Now Hear This: Saliva

WHO: Saliva

MEMBERS: Jose (pronounced "Josie") Sappington, vocals, guitar; Chris Dabaldo, guitar; Wayne Swinny, guitar; Dave Novotny, bass; Todd Poole, drums.

FORMED: September 1996 in Memphis, Tenn.

WHAT'S IN A NAME?: Sappington says it means exactly what you think it does. "I thought it was a great rock and roll name — gross to parents, gross or cool to kids, and it's a good, three-syllable word. And I love that the press made fun of it right off the bat; that gave us the chance to let the music do the talking."

COMPARISONS: Stone Temple Pilots, Soundgarden, 311, Rage Against the Machine, Crazy Town, Kid Rock

DID YA KNOW?: Saliva was the national runner-up in a 1997 Grammy Showcase competition sponsored by the National Academy of Recording Arts & Sciences.

FIRST IMPRESSION: Saliva (Island)

You guys all played in Memphis bands for a long time before Saliva formed. How did you hook up?

Swinny: I was in a studio with my band before this, doing some demos. Jose came in trying to get some special deal with the producer and took this acoustic guitar and played either nine or 10 songs that just blew me out of the water. I couldn't believe what came out of this guy; he looks real aggressive and kind of scary, almost, but when I saw him sit down with an acoustic and play beautiful, melodic stuff with great hooks and melodies and great vocals, that's what did it for me. I knew with him a band would be able to be as hard as it wanted to be but still be musically sound. A few weeks later we were in a practice room together, writing some songs.

You were national runners-up in the Grammy Showcase competition shortly after you formed. Was it how you played the game or were you bummed not to win?

Sappington: Yeah, we kind of went home with our tail tucked between our legs. We didn't want to come in second; we wanted to win the whole motherfucker. That's just the kind of people we are. But it was a great opportunity for a young band that had never done anything like that together. We had never been to New York. So we got to see the sights and everything, and to be there out of 6,000 bands that were in the contest. Save Ferris, the ska band, won; it was that time when No Doubt was really selling a lot of records and that was the thing on MTV. I wasn't really impressed by them, but they won. It was cool. It was a friendly competition; we hung out with them and everything.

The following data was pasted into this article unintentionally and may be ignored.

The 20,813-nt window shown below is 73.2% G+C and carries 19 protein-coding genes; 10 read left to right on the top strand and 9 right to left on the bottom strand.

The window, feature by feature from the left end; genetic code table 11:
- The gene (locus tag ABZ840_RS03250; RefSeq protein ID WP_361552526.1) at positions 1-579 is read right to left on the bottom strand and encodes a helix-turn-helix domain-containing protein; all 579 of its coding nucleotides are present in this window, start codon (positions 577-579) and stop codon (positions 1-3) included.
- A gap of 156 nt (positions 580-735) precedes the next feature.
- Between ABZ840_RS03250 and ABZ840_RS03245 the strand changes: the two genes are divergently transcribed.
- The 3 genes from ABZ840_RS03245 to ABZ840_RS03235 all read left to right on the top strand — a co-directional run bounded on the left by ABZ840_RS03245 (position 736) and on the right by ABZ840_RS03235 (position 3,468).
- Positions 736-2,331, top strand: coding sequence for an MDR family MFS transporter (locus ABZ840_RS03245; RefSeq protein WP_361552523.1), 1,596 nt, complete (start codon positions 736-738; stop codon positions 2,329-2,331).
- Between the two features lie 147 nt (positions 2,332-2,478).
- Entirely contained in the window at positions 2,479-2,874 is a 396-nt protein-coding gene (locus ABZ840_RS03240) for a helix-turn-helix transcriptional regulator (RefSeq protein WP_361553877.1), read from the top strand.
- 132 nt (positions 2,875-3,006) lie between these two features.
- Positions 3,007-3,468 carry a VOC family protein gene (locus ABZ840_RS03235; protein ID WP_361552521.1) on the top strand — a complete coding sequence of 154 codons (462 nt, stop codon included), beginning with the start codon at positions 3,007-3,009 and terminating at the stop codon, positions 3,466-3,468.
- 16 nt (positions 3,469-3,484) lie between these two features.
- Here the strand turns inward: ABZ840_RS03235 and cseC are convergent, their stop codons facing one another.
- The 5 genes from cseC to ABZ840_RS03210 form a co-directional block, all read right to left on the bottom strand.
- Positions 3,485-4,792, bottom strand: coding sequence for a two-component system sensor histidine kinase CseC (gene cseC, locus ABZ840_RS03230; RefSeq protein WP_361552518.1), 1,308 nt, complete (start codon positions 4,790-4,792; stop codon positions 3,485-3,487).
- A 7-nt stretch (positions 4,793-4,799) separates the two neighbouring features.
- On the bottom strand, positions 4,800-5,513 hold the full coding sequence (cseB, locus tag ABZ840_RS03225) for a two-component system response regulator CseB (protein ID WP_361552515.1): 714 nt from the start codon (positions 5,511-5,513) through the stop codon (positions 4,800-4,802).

What does it mean to be musicians from Memphis?

Sappington: Being from there is like being from Liverpool. We've had all that shit shoved down our throats for our whole lives. … I love and respect blues to the fullest; it's definitely where rock and roll comes from, there's no question about that. And we're definitely into R&B and the gospel and rockabilly, no doubt about that. Muddy Waters is a big influence of mine. Little Richard is an influence, definitely. Country music was a big influence early on. And it's all down here.

How did rap became part of Saliva's sound?

Sappington: I grew up in a black neighborhood when I was a kid. I just grew up around black kids, always listening to rap, all the way back to Whodini days, early LL Cool J and Run-D.M.C., the Beastie Boys, Doug E. Fresh, Public Enemy, all that old-school shit. From early on I was just inundated. I was a heavy metal kid, born and bred, but at the same time I was listening to NWA and Chuck D, stuff like that. It could not help but influence my music, but it's like a spice. I never considered what we do a rap-metal thing or anything, but it's definitely an honest part of us.

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